De tristitia tedio pavore et oratione Christi ante captionem eius: the last work by St. Thomas More

Summary: I. Biographical Introduction and some of the writings of St. Thomas
More. II. The autograph manuscript of the De tristitia tedio pavore et oratione
Christi ante captionem eius. III. Composition. IV. The background of More’s last
work. 1. Context of More’s writings within his own life, vocation, and sources
available to him at the time. 2. The continental context. 3. Erasmus’s Disputatiuncula
de taedio, pavore, tristicia Iesu. V. De tristitia tedio pavore et oratione Christi
ante captionem eius immediate sources, title, content and commentary. 1. The
title of the book. 2. Content and commentary.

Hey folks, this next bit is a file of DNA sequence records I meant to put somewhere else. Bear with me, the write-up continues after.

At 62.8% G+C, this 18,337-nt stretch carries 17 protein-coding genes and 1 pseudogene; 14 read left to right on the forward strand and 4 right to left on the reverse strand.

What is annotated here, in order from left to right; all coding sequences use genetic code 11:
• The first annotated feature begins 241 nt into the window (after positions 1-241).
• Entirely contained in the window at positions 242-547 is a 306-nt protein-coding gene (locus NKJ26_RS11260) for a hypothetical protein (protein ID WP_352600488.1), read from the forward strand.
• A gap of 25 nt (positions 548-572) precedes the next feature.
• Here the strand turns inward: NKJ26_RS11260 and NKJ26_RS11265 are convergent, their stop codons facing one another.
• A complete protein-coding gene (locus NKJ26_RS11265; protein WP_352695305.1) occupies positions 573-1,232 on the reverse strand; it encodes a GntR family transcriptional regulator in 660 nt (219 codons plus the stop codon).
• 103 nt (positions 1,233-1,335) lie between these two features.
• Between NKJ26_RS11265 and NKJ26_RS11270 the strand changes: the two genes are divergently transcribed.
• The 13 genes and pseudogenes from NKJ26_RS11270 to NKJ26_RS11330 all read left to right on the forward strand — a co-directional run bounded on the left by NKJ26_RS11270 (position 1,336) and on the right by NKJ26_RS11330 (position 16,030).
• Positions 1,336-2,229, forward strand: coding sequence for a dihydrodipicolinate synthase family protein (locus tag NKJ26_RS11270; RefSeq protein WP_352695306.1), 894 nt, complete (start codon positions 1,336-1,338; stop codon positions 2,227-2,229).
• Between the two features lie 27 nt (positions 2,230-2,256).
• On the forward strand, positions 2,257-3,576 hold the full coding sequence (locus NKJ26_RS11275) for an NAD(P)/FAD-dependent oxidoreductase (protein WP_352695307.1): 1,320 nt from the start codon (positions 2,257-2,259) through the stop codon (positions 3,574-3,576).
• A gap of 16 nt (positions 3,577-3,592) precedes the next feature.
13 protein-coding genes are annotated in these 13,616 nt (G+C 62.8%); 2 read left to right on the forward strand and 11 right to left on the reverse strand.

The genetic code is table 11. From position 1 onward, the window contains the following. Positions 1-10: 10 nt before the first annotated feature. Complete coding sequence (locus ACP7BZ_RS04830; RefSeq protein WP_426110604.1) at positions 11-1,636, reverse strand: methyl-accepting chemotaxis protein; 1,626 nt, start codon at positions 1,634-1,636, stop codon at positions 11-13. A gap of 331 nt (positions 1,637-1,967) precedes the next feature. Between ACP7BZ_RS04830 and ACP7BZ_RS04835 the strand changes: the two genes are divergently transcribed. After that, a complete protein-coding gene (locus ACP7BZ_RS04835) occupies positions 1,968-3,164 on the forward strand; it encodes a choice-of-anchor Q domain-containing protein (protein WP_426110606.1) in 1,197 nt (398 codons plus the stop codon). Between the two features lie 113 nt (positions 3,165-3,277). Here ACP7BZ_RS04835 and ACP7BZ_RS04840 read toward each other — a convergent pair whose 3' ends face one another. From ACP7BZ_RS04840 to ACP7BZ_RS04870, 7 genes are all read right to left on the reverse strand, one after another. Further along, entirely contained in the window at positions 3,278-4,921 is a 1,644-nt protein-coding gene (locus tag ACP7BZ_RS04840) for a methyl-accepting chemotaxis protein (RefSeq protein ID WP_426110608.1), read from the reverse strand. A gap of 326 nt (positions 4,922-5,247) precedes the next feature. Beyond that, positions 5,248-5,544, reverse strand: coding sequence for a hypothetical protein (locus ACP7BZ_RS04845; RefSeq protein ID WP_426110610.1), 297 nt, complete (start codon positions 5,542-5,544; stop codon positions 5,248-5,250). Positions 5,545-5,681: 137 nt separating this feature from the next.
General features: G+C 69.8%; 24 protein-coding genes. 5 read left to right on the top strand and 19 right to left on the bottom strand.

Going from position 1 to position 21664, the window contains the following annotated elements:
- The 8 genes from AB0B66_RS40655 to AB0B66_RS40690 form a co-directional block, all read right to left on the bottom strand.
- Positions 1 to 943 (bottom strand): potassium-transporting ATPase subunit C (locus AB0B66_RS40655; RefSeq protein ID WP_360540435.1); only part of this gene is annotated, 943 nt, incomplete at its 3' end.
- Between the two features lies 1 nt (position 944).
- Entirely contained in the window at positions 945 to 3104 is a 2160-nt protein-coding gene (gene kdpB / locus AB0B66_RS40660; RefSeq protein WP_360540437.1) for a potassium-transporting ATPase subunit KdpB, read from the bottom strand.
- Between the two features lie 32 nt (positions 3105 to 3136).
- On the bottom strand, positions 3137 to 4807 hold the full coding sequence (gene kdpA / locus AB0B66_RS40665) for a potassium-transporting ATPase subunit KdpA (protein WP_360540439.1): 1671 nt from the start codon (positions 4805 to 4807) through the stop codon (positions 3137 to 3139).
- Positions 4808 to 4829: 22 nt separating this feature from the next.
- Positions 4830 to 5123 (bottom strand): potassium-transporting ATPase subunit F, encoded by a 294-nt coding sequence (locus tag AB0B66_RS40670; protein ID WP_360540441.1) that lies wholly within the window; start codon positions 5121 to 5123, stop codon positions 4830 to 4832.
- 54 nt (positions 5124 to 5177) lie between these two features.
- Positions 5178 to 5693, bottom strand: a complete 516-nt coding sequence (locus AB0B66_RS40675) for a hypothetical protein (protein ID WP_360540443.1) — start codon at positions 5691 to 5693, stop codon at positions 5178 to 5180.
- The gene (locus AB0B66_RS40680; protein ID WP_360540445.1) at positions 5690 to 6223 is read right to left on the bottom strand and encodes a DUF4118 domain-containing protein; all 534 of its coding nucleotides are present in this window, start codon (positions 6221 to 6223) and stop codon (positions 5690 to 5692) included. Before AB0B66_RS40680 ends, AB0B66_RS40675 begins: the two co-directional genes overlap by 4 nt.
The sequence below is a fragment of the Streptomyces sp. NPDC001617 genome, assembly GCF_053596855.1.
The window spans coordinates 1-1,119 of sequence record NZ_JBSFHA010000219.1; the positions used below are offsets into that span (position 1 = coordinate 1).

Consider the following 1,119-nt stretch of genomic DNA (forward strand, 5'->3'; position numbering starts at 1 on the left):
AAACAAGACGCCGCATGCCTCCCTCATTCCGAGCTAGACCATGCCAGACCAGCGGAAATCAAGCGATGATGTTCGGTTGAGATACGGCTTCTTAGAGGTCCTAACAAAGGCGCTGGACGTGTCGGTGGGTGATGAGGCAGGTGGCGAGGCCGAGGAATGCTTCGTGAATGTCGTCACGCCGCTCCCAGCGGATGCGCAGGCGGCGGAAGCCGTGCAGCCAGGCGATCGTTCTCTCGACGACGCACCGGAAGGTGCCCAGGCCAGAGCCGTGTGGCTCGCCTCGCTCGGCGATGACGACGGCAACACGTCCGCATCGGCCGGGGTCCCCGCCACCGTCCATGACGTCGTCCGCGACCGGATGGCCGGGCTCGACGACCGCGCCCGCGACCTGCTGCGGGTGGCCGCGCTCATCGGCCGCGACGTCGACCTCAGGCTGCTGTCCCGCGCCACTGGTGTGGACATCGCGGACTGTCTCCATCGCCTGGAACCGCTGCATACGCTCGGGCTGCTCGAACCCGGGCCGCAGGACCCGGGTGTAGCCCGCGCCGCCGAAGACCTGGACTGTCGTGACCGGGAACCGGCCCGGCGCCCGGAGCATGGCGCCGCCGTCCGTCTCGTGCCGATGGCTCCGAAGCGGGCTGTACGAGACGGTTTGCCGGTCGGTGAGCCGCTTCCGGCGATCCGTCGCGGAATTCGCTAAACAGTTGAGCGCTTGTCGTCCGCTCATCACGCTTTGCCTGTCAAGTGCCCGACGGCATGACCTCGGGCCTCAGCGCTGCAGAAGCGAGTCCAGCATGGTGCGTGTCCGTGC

This study is an “analytic” introduction to De tristitia tedio pavore et oratione
christi ante captionem eius
, the last work of St. Thomas More, studying the
autograph manuscript folio by folio. The discovery of the manuscript in 1963
highlighted the need to clarify the text and title of the translation and of the Latin
versions of that work known until then. From then on that work of More has been
called De Trititia Christi, but further clarification in this paper suggests keeping
the original full title given by More; though, of course, as is common practice,
the title may for convenience be abbreviated to its first words, De tristitia.
For the intended readership the study includes the context of such a work
within the vocation, studies, and literary production of More as a humanist and
in defence of orthodoxy. A description of such context, however, cannot be other
than “synthetic”: it involves necessarily the opinions of the author of the article.
Obviously, the context of the last work of a writer is his whole life until then, and
in the case of St. Thomas More, the context of De tristitia was not just his life
until then, but up to his expected martyrdom and beyond.

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